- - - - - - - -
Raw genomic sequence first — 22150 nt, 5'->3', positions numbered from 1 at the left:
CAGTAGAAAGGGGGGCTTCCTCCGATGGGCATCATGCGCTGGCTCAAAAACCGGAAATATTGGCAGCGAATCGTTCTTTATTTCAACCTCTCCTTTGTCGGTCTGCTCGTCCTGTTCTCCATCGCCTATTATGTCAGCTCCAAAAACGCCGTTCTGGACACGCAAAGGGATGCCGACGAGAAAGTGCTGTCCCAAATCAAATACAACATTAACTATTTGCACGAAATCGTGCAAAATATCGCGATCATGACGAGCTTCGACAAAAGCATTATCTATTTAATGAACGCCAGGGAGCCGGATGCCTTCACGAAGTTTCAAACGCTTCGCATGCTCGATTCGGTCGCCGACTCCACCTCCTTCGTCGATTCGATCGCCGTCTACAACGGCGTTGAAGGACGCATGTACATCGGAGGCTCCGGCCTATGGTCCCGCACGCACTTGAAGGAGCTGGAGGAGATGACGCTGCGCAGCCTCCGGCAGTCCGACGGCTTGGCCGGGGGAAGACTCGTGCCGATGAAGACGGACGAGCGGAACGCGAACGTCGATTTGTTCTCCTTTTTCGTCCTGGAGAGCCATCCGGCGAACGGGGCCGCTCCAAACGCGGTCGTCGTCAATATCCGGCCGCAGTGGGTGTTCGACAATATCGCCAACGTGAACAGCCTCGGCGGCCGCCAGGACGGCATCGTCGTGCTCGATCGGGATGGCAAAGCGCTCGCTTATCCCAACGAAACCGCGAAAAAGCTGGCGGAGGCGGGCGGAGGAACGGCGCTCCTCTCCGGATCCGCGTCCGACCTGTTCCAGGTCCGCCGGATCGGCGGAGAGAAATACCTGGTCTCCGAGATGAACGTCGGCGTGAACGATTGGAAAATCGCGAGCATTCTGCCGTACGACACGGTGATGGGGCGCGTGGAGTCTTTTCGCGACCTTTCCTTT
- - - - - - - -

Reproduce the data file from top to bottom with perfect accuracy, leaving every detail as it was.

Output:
Raw genomic sequence first — 22150 nt, 5'->3', positions numbered from 1 at the left:
CAGTAGAAAGGGGGGCTTCCTCCGATGGGCATCATGCGCTGGCTCAAAAACCGGAAATATTGGCAGCGAATCGTTCTTTATTTCAACCTCTCCTTTGTCGGTCTGCTCGTCCTGTTCTCCATCGCCTATTATGTCAGCTCCAAAAACGCCGTTCTGGACACGCAAAGGGATGCCGACGAGAAAGTGCTGTCCCAAATCAAATACAACATTAACTATTTGCACGAAATCGTGCAAAATATCGCGATCATGACGAGCTTCGACAAAAGCATTATCTATTTAATGAACGCCAGGGAGCCGGATGCCTTCACGAAGTTTCAAACGCTTCGCATGCTCGATTCGGTCGCCGACTCCACCTCCTTCGTCGATTCGATCGCCGTCTACAACGGCGTTGAAGGACGCATGTACATCGGAGGCTCCGGCCTATGGTCCCGCACGCACTTGAAGGAGCTGGAGGAGATGACGCTGCGCAGCCTCCGGCAGTCCGACGGCTTGGCCGGGGGAAGACTCGTGCCGATGAAGACGGACGAGCGGAACGCGAACGTCGATTTGTTCTCCTTTTTCGTCCTGGAGAGCCATCCGGCGAACGGGGCCGCTCCAAACGCGGTCGTCGTCAATATCCGGCCGCAGTGGGTGTTCGACAATATCGCCAACGTGAACAGCCTCGGCGGCCGCCAGGACGGCATCGTCGTGCTCGATCGGGATGGCAAAGCGCTCGCTTATCCCAACGAAACCGCGAAAAAGCTGGCGGAGGCGGGCGGAGGAACGGCGCTCCTCTCCGGATCCGCGTCCGACCTGTTCCAGGTCCGCCGGATCGGCGGAGAGAAATACCTGGTCTCCGAGATGAACGTCGGCGTGAACGATTGGAAAATCGCGAGCATTCTGCCGTACGACACGGTGATGGGGCGCGTGGAGTCTTTTCGCGACCTTTCCTTT